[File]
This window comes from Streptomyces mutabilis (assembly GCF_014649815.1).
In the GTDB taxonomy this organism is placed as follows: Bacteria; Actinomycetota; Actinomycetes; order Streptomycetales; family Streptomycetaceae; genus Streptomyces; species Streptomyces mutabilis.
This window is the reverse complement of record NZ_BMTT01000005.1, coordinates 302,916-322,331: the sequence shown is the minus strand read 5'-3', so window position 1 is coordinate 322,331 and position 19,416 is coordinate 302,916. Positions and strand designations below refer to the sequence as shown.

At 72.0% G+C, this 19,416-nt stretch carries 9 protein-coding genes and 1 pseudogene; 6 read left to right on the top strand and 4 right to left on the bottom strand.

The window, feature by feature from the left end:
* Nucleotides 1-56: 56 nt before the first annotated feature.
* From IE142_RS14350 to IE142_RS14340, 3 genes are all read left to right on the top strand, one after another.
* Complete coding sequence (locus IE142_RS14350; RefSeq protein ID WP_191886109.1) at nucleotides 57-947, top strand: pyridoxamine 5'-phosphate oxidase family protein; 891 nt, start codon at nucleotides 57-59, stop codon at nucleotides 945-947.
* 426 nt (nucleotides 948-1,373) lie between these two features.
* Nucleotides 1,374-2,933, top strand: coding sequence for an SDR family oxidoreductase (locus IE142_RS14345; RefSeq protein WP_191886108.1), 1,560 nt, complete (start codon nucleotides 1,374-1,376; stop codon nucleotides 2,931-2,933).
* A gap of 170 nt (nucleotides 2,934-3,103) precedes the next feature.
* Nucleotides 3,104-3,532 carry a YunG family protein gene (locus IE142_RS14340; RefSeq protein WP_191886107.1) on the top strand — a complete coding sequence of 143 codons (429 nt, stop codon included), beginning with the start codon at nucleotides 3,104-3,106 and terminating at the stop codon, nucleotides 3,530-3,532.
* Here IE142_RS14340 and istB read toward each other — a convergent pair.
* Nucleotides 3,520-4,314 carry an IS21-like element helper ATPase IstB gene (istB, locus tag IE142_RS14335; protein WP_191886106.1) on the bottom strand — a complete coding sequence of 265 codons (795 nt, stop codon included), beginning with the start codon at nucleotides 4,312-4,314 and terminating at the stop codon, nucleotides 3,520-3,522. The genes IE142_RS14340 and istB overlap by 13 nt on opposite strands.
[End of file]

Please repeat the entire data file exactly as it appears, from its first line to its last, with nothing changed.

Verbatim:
This window comes from Streptomyces mutabilis (assembly GCF_014649815.1).
In the GTDB taxonomy this organism is placed as follows: Bacteria; Actinomycetota; Actinomycetes; order Streptomycetales; family Streptomycetaceae; genus Streptomyces; species Streptomyces mutabilis.
This window is the reverse complement of record NZ_BMTT01000005.1, coordinates 302,916-322,331: the sequence shown is the minus strand read 5'-3', so window position 1 is coordinate 322,331 and position 19,416 is coordinate 302,916. Positions and strand designations below refer to the sequence as shown.

At 72.0% G+C, this 19,416-nt stretch carries 9 protein-coding genes and 1 pseudogene; 6 read left to right on the top strand and 4 right to left on the bottom strand.

The window, feature by feature from the left end:
* Nucleotides 1-56: 56 nt before the first annotated feature.
* From IE142_RS14350 to IE142_RS14340, 3 genes are all read left to right on the top strand, one after another.
* Complete coding sequence (locus IE142_RS14350; RefSeq protein ID WP_191886109.1) at nucleotides 57-947, top strand: pyridoxamine 5'-phosphate oxidase family protein; 891 nt, start codon at nucleotides 57-59, stop codon at nucleotides 945-947.
* 426 nt (nucleotides 948-1,373) lie between these two features.
* Nucleotides 1,374-2,933, top strand: coding sequence for an SDR family oxidoreductase (locus IE142_RS14345; RefSeq protein WP_191886108.1), 1,560 nt, complete (start codon nucleotides 1,374-1,376; stop codon nucleotides 2,931-2,933).
* A gap of 170 nt (nucleotides 2,934-3,103) precedes the next feature.
* Nucleotides 3,104-3,532 carry a YunG family protein gene (locus IE142_RS14340; RefSeq protein WP_191886107.1) on the top strand — a complete coding sequence of 143 codons (429 nt, stop codon included), beginning with the start codon at nucleotides 3,104-3,106 and terminating at the stop codon, nucleotides 3,530-3,532.
* Here IE142_RS14340 and istB read toward each other — a convergent pair.
* Nucleotides 3,520-4,314 carry an IS21-like element helper ATPase IstB gene (istB, locus tag IE142_RS14335; protein WP_191886106.1) on the bottom strand — a complete coding sequence of 265 codons (795 nt, stop codon included), beginning with the start codon at nucleotides 4,312-4,314 and terminating at the stop codon, nucleotides 3,520-3,522. The genes IE142_RS14340 and istB overlap by 13 nt on opposite strands.